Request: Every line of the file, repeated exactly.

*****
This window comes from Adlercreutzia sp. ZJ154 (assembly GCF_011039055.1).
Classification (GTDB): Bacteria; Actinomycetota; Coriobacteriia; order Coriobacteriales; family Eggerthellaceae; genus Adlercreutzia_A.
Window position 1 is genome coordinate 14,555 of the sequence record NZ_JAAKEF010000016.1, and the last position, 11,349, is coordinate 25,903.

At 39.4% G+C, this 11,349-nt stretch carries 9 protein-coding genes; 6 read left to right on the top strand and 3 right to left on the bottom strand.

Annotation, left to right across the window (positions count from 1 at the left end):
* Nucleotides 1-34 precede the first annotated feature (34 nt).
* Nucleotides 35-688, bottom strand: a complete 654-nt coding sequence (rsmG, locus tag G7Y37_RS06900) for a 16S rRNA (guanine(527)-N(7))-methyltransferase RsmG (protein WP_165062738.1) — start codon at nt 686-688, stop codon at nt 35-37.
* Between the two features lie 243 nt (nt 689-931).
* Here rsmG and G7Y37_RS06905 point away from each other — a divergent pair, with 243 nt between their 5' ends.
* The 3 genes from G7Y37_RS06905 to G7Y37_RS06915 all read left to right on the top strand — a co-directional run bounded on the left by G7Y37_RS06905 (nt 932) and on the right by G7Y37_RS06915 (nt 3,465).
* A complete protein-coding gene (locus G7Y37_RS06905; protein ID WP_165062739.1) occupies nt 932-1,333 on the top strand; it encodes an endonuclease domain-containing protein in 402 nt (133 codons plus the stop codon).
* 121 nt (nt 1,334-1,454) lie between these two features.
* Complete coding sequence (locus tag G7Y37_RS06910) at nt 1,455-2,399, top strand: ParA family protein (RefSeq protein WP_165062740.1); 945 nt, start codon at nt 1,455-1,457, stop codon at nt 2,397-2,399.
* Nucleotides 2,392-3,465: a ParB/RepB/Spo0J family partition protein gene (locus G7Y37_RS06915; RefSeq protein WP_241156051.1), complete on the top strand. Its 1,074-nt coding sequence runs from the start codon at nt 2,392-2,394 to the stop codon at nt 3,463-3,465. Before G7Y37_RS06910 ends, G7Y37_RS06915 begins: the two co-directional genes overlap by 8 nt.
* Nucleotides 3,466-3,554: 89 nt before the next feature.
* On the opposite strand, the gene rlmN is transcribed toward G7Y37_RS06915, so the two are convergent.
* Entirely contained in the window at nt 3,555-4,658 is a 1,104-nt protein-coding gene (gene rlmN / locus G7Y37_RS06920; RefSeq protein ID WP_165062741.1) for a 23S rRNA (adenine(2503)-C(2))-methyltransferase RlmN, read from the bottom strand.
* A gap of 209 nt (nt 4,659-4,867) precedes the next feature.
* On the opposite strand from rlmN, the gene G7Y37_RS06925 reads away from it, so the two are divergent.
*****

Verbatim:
This window comes from Adlercreutzia sp. ZJ154 (assembly GCF_011039055.1).
Classification (GTDB): Bacteria; Actinomycetota; Coriobacteriia; order Coriobacteriales; family Eggerthellaceae; genus Adlercreutzia_A.
Window position 1 is genome coordinate 14,555 of the sequence record NZ_JAAKEF010000016.1, and the last position, 11,349, is coordinate 25,903.

At 39.4% G+C, this 11,349-nt stretch carries 9 protein-coding genes; 6 read left to right on the top strand and 3 right to left on the bottom strand.

Annotation, left to right across the window (positions count from 1 at the left end):
* Nucleotides 1-34 precede the first annotated feature (34 nt).
* Nucleotides 35-688, bottom strand: a complete 654-nt coding sequence (rsmG, locus tag G7Y37_RS06900) for a 16S rRNA (guanine(527)-N(7))-methyltransferase RsmG (protein WP_165062738.1) — start codon at nt 686-688, stop codon at nt 35-37.
* Between the two features lie 243 nt (nt 689-931).
* Here rsmG and G7Y37_RS06905 point away from each other — a divergent pair, with 243 nt between their 5' ends.
* The 3 genes from G7Y37_RS06905 to G7Y37_RS06915 all read left to right on the top strand — a co-directional run bounded on the left by G7Y37_RS06905 (nt 932) and on the right by G7Y37_RS06915 (nt 3,465).
* A complete protein-coding gene (locus G7Y37_RS06905; protein ID WP_165062739.1) occupies nt 932-1,333 on the top strand; it encodes an endonuclease domain-containing protein in 402 nt (133 codons plus the stop codon).
* 121 nt (nt 1,334-1,454) lie between these two features.
* Complete coding sequence (locus tag G7Y37_RS06910) at nt 1,455-2,399, top strand: ParA family protein (RefSeq protein WP_165062740.1); 945 nt, start codon at nt 1,455-1,457, stop codon at nt 2,397-2,399.
* Nucleotides 2,392-3,465: a ParB/RepB/Spo0J family partition protein gene (locus G7Y37_RS06915; RefSeq protein WP_241156051.1), complete on the top strand. Its 1,074-nt coding sequence runs from the start codon at nt 2,392-2,394 to the stop codon at nt 3,463-3,465. Before G7Y37_RS06910 ends, G7Y37_RS06915 begins: the two co-directional genes overlap by 8 nt.
* Nucleotides 3,466-3,554: 89 nt before the next feature.
* On the opposite strand, the gene rlmN is transcribed toward G7Y37_RS06915, so the two are convergent.
* Entirely contained in the window at nt 3,555-4,658 is a 1,104-nt protein-coding gene (gene rlmN / locus G7Y37_RS06920; RefSeq protein ID WP_165062741.1) for a 23S rRNA (adenine(2503)-C(2))-methyltransferase RlmN, read from the bottom strand.
* A gap of 209 nt (nt 4,659-4,867) precedes the next feature.
* On the opposite strand from rlmN, the gene G7Y37_RS06925 reads away from it, so the two are divergent.